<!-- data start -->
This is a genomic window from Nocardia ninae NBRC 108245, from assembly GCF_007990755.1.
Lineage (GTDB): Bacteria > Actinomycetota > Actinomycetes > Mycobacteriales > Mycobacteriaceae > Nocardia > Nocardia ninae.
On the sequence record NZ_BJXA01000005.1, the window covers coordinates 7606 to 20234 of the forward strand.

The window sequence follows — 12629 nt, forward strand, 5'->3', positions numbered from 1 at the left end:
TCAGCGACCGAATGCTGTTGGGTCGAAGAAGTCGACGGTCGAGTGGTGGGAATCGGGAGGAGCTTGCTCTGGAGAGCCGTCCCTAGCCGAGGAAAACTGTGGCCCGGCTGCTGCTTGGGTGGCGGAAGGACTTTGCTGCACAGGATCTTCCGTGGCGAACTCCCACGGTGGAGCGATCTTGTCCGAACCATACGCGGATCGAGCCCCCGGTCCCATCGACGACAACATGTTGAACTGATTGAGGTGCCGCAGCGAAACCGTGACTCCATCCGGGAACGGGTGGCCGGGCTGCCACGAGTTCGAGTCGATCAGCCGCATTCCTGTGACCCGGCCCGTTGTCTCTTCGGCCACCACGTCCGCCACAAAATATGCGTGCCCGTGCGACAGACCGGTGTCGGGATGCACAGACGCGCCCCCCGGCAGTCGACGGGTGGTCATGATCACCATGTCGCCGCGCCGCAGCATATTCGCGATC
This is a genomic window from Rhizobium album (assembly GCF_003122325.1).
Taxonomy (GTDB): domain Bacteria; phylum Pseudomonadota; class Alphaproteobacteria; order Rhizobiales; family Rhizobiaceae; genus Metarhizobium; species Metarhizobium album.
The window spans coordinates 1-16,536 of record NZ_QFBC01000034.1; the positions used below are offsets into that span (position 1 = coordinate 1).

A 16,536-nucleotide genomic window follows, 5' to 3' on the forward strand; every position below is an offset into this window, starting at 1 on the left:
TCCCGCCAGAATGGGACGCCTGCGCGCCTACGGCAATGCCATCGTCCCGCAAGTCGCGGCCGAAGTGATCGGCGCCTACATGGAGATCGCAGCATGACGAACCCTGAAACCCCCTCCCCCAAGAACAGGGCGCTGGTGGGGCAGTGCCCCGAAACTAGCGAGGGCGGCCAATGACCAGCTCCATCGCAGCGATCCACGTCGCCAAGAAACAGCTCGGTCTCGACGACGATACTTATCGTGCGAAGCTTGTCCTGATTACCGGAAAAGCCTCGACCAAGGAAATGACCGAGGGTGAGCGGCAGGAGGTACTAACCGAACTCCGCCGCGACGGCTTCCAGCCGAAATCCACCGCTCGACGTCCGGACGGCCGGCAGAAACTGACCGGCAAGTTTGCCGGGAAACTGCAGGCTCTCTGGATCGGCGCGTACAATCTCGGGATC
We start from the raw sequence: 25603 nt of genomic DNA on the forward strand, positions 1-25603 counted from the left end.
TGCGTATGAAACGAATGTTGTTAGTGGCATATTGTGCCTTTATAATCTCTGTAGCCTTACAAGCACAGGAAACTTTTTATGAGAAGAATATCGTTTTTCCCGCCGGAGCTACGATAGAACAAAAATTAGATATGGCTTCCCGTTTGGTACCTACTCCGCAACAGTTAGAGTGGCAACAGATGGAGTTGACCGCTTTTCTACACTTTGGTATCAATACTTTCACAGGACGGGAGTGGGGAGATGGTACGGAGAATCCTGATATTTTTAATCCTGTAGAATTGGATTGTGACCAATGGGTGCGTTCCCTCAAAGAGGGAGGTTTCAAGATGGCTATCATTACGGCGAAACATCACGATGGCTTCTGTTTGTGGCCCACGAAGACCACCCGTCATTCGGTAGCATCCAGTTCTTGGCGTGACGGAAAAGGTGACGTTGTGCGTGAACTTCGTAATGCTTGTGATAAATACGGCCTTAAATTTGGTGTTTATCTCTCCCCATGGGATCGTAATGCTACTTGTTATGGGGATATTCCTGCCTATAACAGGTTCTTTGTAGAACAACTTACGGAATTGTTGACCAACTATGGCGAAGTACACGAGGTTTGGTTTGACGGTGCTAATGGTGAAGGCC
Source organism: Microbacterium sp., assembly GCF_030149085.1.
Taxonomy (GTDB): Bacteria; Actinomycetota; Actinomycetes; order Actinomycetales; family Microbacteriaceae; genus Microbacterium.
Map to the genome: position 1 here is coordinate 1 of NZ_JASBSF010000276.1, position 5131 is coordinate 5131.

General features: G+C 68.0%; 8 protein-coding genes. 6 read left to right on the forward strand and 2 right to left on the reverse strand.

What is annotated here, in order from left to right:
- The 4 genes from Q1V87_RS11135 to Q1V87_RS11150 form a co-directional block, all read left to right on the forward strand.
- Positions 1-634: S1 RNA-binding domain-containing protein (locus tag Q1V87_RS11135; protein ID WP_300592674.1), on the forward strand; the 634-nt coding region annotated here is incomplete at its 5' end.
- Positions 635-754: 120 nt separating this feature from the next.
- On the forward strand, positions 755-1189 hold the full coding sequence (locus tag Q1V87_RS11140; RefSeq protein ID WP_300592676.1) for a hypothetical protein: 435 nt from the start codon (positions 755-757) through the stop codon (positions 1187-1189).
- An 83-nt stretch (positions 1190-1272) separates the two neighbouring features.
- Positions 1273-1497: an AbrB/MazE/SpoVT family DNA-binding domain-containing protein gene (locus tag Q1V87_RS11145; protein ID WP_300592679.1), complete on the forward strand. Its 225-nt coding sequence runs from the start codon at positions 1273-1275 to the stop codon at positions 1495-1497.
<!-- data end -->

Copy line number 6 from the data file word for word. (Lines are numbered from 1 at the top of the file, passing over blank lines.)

This is a genomic window from Rhizobium album (assembly GCF_003122325.1).